Tuesday, June 10, 2014
The Knicks Catch Their Fish
It may not have been Phil Jackson's first choice, but the Zen Master finally inked one of his own to come coach the New York Knicks. Derek Fisher, the 18 year NBA vet last seen two weeks ago vying for a NBA Finals appearance with the Oklahoma City Thunder, agreed to a 5 year/$25 million dollar deal to come to the Big Apple on Monday.
Fisher has no coaching experience, but with five NBA titles and close to 260 playoff games under his belt, he is no stranger to success on the basketball court. His familiarity with the triangle offense, and his assumed approachability with Phil, made him a ideal candidate for the job. Especially after Jackson's first choice, Steve Kerr, signed with the Warriors, following a low-ball offer from Knicks owner James Dolan.
With the head coaching spot finally solidified, the next step will be constructing a roster that gives Fisher and the Knicks the best chance to succeed. The obvious question mark in all of this is All Star forward Carmelo Anthony, who intends to opt out the final year of his current deal come July 1st.
The Knicks can offer him more years and money than any other team once he hits free agency, which keeps them at the forefront of the Carmelo sweepstakes. But Jackson has already alluded to wanting Melo to sign for less than the max, and Anthony's desire to win-now as he approaches the back end of his career may see him bolt to form his own "Big 3" before it is too late, most likely in either Houston or Chicago.
Melo leaving would actually be the Knicks best case scenario moving forward. As their roster stands now, there's no chance they could possibly dethrone LeBron's Heat (let alone the Wizards or Pacers) in the foreseeable future, but there is a light at the end of the tunnel. A sign and trade deal could potentially net them multiple first round draft picks (something they have never been on the receiving end of in the Dolan era) and perhaps some young talent like Jimmy Butler, Nikola Mirotic or Chandler Parsons. New York will also shed $50 million dollars from their cap once Amar'e Stoudemire, Andrea Bargnani and Tyson Chandler come off the books next summer. Moving Melo would help weaken their roster, increasing their odds of stumbling into a high lottery pick (Jahlil Okafor, anyone?) in the 2015 draft.
If you look around the league, every serious title contender features at least one star player whom they acquired through the draft. In most cases it's two or more (Spurs, Thunder, Pacers, Clippers, Blazers, Bulls), though the Heat and Rockets are exceptions to that theory for obvious reasons (they were able to sign *multiple* top 10 players during the primes of their careers). The Knicks already dealt away their 2016 first rounder last summer (along with two second rounders) for Bargnani, in a deal that seemed just as boneheaded then as it does now. That makes the Knicks 2015 pick all that much more valuable. Anything less than a home run could mean as many as five more years of mediocrity.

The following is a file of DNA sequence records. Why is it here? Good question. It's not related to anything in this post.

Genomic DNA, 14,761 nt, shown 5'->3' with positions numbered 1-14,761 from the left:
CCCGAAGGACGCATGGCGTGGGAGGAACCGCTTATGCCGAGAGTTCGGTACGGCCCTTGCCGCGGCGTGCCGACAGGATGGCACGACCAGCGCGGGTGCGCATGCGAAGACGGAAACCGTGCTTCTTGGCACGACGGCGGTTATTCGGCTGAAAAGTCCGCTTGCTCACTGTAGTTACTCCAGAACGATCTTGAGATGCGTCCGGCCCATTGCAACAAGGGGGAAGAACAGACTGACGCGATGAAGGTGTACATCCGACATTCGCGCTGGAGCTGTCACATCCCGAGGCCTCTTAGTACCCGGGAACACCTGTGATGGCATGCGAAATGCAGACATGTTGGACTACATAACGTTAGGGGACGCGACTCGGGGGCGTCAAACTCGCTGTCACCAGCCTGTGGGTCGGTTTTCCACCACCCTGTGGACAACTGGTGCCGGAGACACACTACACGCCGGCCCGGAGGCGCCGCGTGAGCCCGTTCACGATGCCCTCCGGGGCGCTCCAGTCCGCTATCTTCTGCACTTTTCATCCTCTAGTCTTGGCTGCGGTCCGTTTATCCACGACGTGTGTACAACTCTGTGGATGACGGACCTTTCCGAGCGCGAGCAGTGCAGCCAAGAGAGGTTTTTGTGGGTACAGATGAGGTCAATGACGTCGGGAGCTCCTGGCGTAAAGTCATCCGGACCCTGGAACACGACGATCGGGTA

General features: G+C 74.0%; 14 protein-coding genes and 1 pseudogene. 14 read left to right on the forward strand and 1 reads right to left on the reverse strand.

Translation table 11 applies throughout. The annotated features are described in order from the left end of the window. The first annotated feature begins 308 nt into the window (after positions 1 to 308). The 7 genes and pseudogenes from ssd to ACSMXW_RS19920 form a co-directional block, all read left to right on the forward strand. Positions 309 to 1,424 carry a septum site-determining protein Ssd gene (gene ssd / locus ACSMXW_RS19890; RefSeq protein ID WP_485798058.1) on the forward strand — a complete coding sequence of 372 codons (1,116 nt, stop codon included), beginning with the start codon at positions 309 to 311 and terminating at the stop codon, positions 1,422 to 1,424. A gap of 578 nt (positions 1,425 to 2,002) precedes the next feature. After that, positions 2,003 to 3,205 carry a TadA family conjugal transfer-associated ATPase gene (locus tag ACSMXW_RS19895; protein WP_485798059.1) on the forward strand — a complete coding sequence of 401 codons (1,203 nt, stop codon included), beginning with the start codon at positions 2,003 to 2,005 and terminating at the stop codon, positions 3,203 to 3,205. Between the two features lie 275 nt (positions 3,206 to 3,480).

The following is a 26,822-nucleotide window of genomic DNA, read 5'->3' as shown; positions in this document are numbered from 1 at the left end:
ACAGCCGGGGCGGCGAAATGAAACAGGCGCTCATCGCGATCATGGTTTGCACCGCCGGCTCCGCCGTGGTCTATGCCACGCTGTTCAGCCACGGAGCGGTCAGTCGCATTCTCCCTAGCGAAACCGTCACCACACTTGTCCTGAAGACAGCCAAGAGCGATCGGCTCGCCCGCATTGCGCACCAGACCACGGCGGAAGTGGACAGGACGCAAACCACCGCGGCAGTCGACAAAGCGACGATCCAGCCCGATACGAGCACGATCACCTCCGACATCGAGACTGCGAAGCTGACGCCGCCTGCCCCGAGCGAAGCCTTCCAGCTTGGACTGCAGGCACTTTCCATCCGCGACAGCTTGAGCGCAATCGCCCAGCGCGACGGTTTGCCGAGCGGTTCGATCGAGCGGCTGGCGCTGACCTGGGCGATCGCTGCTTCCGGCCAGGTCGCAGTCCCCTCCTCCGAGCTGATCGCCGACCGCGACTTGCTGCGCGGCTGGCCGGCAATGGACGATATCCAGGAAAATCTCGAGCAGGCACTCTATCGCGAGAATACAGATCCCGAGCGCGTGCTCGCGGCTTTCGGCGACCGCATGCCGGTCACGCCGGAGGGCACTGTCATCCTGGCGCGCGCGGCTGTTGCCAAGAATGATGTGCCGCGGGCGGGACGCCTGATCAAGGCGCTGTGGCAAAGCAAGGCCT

The Knicks have had an impressive track record when it comes to drafting rookies in recent years (Landry Fields, Iman Shumpert and Tim Hardaway Jr. all made First Team All Rookie), though they'll find themselves sitting on the sidelines when the draft heads to Brooklyn's Barclay Center at the end of the month, as a result of 2011's blockbuster deal for Anthony. The #12 pick in the draft now belongs to Orlando, by way of Denver, and could very well wind up being an immediate impact player like Nik Stauskas, Gary Harris or Doug McDermott. Regardless of who the Magic pick, it will sting for Knicks fans, though I can't fault them for including that pick in the deal. It had to be done, but it goes to show how valuable assets like first round draft picks are.
If New York can flip Melo for future picks it would provide hope of a better tomorrow for the smart fans of the organization who realize they are in no position to contend for a title in the present, and lower Fisher's immediate expectations with the team, allowing him to grow as a coach without the unreasonable high expectations that have derailed so many others before him.
I'd take that over a second round exit any day.